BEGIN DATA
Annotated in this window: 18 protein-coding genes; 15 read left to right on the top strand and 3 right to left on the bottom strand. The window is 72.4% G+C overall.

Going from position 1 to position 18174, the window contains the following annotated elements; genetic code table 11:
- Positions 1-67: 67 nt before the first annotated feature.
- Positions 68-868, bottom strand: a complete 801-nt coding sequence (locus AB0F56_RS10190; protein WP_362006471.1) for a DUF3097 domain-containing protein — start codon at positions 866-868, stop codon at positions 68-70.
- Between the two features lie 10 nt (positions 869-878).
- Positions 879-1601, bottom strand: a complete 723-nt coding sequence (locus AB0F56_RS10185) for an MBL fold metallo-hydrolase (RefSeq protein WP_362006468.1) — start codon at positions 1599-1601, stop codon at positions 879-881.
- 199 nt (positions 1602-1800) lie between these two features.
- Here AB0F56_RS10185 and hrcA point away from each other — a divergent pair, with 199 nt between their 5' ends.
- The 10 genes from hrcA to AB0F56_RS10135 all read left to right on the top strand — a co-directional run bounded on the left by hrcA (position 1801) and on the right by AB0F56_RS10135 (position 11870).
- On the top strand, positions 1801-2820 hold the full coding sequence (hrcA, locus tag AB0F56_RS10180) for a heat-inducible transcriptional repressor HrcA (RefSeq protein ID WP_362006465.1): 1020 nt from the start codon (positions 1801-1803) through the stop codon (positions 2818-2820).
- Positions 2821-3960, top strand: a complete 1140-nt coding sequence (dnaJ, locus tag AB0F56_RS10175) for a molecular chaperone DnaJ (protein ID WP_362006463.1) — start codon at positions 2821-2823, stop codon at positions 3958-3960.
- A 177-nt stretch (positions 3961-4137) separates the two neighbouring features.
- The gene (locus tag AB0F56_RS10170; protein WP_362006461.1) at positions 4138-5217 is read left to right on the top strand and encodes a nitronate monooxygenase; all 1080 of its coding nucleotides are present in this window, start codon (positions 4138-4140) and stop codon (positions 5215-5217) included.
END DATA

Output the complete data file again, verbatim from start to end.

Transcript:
Annotated in this window: 18 protein-coding genes; 15 read left to right on the top strand and 3 right to left on the bottom strand. The window is 72.4% G+C overall.

Going from position 1 to position 18174, the window contains the following annotated elements; genetic code table 11:
- Positions 1-67: 67 nt before the first annotated feature.
- Positions 68-868, bottom strand: a complete 801-nt coding sequence (locus AB0F56_RS10190; protein WP_362006471.1) for a DUF3097 domain-containing protein — start codon at positions 866-868, stop codon at positions 68-70.
- Between the two features lie 10 nt (positions 869-878).
- Positions 879-1601, bottom strand: a complete 723-nt coding sequence (locus AB0F56_RS10185) for an MBL fold metallo-hydrolase (RefSeq protein WP_362006468.1) — start codon at positions 1599-1601, stop codon at positions 879-881.
- 199 nt (positions 1602-1800) lie between these two features.
- Here AB0F56_RS10185 and hrcA point away from each other — a divergent pair, with 199 nt between their 5' ends.
- The 10 genes from hrcA to AB0F56_RS10135 all read left to right on the top strand — a co-directional run bounded on the left by hrcA (position 1801) and on the right by AB0F56_RS10135 (position 11870).
- On the top strand, positions 1801-2820 hold the full coding sequence (hrcA, locus tag AB0F56_RS10180) for a heat-inducible transcriptional repressor HrcA (RefSeq protein ID WP_362006465.1): 1020 nt from the start codon (positions 1801-1803) through the stop codon (positions 2818-2820).
- Positions 2821-3960, top strand: a complete 1140-nt coding sequence (dnaJ, locus tag AB0F56_RS10175) for a molecular chaperone DnaJ (protein ID WP_362006463.1) — start codon at positions 2821-2823, stop codon at positions 3958-3960.
- A 177-nt stretch (positions 3961-4137) separates the two neighbouring features.
- The gene (locus tag AB0F56_RS10170; protein WP_362006461.1) at positions 4138-5217 is read left to right on the top strand and encodes a nitronate monooxygenase; all 1080 of its coding nucleotides are present in this window, start codon (positions 4138-4140) and stop codon (positions 5215-5217) included.